Export Orientation and Productivity in Sub-Saharan Africa
AbstractAnalysis of firm-level panel data from three sub-Saharan African economies shows that exporting manufacturers have a total factor productivity premium of 11-28 percent. The data do not allow testing of whether these premiums are caused by selection of more efficient producers into exporting or by learning-by-exporting. By thinking about the mechanisms behind selectivity and learning, however, our finding of higher premiums for direct exporters and exporters to outside Africa could be interpreted as being consistent with learning-by-exporting effects. However, if learning-by-exporting is indeed present in the data, we cannot disentangle its effect on productivity from those of more traditionally recognized channels of international technology diffusion.
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Bibliographic InfoPaper provided by International Monetary Fund in its series IMF Working Papers with number 02/89.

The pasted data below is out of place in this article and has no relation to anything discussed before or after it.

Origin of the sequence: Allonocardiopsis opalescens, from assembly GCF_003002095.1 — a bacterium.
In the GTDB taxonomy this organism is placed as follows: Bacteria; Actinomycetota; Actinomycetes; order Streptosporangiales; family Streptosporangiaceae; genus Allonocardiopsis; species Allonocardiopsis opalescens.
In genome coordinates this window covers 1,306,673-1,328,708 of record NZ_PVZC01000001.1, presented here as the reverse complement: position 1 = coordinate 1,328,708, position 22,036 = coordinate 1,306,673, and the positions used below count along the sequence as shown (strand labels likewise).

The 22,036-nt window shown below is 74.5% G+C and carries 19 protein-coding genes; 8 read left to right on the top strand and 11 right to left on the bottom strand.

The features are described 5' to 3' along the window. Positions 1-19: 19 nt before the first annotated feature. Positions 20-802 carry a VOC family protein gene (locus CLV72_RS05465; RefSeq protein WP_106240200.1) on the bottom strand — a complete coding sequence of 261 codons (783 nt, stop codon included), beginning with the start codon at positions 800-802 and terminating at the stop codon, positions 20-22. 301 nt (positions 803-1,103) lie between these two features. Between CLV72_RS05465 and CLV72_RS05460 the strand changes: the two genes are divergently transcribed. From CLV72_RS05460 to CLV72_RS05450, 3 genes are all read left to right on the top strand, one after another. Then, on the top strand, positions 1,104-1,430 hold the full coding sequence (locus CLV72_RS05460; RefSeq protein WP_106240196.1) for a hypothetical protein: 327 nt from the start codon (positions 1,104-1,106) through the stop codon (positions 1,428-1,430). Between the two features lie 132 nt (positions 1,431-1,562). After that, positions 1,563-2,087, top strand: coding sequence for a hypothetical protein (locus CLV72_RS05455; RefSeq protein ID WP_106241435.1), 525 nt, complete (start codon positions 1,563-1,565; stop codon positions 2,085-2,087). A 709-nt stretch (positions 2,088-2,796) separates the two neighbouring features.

Date of creation: 01 May 2002
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Other versions of this item:
- Taye Mengistae & Catherine Pattillo, 2004. "Export Orientation and Productivity in Sub-Saharan Africa," IMF Staff Papers, Palgrave Macmillan, vol. 51(2), pages 6.
- D21 - Microeconomics - - Production and Organizations - - - Firm Behavior: Theory
- D24 - Microeconomics - - Production and Organizations - - - Production; Cost; Capital; Capital, Total Factor, and Multifactor Productivity; Capacity
- L60 - Industrial Organization - - Industry Studies: Manufacturing - - - General
- O12 - Economic Development, Technological Change, and Growth - - Economic Development - - - Microeconomic Analyses of Economic Development
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